Pharmacists advised to use social media ‘responsibly’ in updated good practice guidance

New guidance in the 44th edition of Medicines, Ethics and Practice focuses on managing the crossover between personal and professional life.

Pharmacists should use social media “responsibly”, applying the same standards as they would to a face-to-face interaction, the Royal Pharmaceutical Society (RPS) has advised in updated good practice guidance.

The advice in the 44th edition of Medicines, Ethics and Practice (MEP 44) forms part of a new section on managing the interface between personal and professional life.

The guidance says that managing this crossover is one of the most common examples of potential conflicts of interest or ethical dilemmas, and is also one that pharmacists are most likely to encounter early in their careers.

It advises that pharmacists who use social media, which it says includes blogging, web forums, Twitter, Facebook and WhatsApp, “should do so responsibly and with the same high standards which they would apply in face to face interactions”.

It highlights the importance of respecting “the confidentiality of others, including patients and colleagues”.

“Be aware of the potential audience of your online activity, that this may be publicly accessible, circulated and shared beyond your control,” it says. “This activity could impact upon your professional image and the reputation of the profession as a whole.”

The guidance also looks at how to manage friends and family asking for advice, pointing out that if a pharmacist provides pharmacy services, such as advice, outside of their work environment, they “are still expected to provide it to the same standard” as if they were at work, adding that a pharmacist’s “liability if anything should go wrong is likely to be the same”.

Rakhee Amin, senior professional standards pharmacist at the RPS, said that this new section “came about from a discussion with the [MEP] advisory panel, who wanted to emphasise that you should behave professionally even if you have only just started studying pharmacy”.

“For example, as soon as they start university, students often find family and friends asking for advice, which can put them in awkward situations.”

Another new section, ‘Being culturally informed’, offers advice to help pharmacists “in interacting with people who are in different cultural groups to yourself”.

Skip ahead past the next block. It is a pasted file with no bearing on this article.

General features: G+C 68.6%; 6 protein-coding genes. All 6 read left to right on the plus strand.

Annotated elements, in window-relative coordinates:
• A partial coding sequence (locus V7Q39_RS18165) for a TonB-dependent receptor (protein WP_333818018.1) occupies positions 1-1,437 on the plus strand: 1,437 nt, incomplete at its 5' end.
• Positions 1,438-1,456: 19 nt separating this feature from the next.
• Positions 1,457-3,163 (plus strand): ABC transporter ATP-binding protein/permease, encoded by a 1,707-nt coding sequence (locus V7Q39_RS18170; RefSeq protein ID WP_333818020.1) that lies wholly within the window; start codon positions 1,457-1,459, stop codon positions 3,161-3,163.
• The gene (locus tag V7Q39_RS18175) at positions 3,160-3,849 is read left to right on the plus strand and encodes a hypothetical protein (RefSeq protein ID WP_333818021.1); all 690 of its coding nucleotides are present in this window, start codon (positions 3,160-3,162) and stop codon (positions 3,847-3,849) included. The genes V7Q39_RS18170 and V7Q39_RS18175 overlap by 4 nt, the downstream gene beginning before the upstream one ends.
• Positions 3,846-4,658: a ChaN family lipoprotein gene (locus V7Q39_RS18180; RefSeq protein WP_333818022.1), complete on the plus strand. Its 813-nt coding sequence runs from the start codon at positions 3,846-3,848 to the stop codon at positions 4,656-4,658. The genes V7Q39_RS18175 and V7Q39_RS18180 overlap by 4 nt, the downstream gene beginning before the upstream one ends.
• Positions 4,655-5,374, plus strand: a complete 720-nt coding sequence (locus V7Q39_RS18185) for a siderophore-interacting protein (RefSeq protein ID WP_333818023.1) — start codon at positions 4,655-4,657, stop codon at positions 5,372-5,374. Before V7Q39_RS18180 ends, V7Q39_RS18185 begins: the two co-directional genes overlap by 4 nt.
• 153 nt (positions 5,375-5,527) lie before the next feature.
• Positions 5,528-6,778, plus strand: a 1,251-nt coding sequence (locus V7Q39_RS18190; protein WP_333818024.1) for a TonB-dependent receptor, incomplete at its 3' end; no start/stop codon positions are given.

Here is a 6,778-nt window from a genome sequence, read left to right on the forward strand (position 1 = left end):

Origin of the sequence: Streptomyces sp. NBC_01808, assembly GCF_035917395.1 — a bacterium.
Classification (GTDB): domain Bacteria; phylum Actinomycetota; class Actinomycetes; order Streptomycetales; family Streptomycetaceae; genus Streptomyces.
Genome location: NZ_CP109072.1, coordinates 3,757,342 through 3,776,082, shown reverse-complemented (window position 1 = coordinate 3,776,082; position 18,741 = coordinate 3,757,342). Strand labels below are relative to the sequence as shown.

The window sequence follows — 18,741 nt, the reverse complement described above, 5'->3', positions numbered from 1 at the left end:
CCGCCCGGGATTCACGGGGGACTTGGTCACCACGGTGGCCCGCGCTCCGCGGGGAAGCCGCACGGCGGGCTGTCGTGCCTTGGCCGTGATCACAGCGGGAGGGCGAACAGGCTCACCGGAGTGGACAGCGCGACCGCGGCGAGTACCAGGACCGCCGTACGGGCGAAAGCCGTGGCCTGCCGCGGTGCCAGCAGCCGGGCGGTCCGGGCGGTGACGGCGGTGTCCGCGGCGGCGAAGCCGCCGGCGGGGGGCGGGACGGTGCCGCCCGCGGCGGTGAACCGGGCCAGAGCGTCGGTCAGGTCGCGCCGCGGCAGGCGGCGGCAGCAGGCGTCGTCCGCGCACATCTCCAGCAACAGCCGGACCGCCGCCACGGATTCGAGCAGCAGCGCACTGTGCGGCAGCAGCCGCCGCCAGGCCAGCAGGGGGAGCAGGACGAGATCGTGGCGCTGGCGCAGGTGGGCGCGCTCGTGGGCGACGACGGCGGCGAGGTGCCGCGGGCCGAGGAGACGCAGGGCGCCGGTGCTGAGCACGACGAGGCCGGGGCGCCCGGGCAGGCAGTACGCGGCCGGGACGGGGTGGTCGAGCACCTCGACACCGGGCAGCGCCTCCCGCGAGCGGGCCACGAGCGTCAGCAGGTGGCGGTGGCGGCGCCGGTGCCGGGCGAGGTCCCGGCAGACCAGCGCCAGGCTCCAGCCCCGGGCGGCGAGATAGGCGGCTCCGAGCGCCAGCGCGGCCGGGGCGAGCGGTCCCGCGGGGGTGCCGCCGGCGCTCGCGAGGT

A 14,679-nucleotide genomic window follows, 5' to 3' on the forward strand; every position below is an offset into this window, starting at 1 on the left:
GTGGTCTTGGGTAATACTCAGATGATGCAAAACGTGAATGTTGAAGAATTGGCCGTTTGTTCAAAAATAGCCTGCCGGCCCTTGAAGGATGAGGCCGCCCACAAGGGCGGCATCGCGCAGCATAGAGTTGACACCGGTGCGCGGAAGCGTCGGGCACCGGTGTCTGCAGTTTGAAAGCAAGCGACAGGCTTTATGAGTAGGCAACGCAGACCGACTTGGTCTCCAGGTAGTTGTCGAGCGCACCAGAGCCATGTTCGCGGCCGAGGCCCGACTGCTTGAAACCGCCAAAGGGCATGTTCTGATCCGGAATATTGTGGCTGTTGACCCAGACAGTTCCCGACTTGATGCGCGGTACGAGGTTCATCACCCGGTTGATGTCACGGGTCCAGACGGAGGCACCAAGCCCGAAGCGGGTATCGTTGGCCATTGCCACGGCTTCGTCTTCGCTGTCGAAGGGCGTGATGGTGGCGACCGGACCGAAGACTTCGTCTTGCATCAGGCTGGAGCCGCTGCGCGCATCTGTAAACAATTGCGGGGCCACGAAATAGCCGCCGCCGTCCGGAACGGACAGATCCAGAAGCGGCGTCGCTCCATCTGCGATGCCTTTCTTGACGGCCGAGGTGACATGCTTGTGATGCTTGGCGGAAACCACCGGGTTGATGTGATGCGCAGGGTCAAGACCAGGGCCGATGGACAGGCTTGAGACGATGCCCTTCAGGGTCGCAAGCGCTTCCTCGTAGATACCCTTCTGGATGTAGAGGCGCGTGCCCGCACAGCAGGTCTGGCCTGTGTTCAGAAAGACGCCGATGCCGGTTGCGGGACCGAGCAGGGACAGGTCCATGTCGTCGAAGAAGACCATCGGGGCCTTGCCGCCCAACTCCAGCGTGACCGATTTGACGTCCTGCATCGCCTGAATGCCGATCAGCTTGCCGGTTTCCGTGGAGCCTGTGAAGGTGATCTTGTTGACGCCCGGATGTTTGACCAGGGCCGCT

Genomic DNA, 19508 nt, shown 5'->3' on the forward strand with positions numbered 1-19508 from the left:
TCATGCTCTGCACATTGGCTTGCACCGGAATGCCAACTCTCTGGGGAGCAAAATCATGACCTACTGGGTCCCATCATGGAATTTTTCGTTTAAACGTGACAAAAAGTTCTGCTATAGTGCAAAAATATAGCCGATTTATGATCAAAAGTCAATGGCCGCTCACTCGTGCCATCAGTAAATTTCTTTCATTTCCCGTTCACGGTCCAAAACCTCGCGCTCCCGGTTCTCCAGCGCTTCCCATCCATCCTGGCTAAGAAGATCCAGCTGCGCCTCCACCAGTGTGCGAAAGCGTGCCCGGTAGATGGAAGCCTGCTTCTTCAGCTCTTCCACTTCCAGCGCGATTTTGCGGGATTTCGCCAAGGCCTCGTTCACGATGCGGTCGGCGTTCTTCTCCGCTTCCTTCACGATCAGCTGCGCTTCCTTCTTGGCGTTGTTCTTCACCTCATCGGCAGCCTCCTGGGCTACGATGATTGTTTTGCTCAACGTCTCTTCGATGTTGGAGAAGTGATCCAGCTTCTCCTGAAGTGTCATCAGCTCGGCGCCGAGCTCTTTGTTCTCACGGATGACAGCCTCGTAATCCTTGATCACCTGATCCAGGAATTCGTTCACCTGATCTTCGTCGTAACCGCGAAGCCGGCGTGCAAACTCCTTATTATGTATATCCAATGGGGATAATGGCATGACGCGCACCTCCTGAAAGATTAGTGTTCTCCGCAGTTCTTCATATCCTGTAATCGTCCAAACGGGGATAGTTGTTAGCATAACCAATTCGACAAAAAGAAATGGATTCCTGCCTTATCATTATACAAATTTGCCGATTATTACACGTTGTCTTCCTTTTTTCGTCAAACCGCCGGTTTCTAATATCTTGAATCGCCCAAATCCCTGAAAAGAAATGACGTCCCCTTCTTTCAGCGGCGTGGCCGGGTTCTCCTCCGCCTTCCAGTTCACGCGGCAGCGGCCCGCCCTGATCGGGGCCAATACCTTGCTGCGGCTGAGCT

It includes advice on checking how a person prefers to be addressed, the importance of avoiding “unwarranted assumptions” and guidance on how to create an environment that feels welcoming to people from multiple cultures.

Among examples of the latter, the guidance suggests displaying “information intended for patients from multiple cultures (e.g. medication and fasting in Ramadan, LGBTQ health)”, as well as policies and statements on equality and diversity.

Amin said the new section is in response to a desire from pharmacists and pharmacy students for “more information to help them be aware on the implications of culture to be able to provide good care to all patients”.

Sonia Garner, professional standards adviser at the RPS and editor of MEP 44, said the MEP “remains extremely popular and supports pharmacy students’ learning, as well as enabling pharmacists to practise confidently and professionally”.

“We thank everyone who has helped to compile this edition of the MEP, and those who have provided expert advice and information during its preparation.”

The MEP was not updated in 2020 because the Society’s resources were focused on the COVID-19 pandemic.

A print copy of MEP 44 has been posted out to RPS members who are pharmacists, including foundation trainee pharmacists, and all members can access the online version, which will be available from 26 July 2021. It is also available for purchase from Pharmaceutical Press.

READ MORE: What to do when social media goes bad

Last updated
The Pharmaceutical Journal, PJ, July 2021, Vol 307, No 7951;307(7951)::DOI:10.1211/PJ.2021.1.97545

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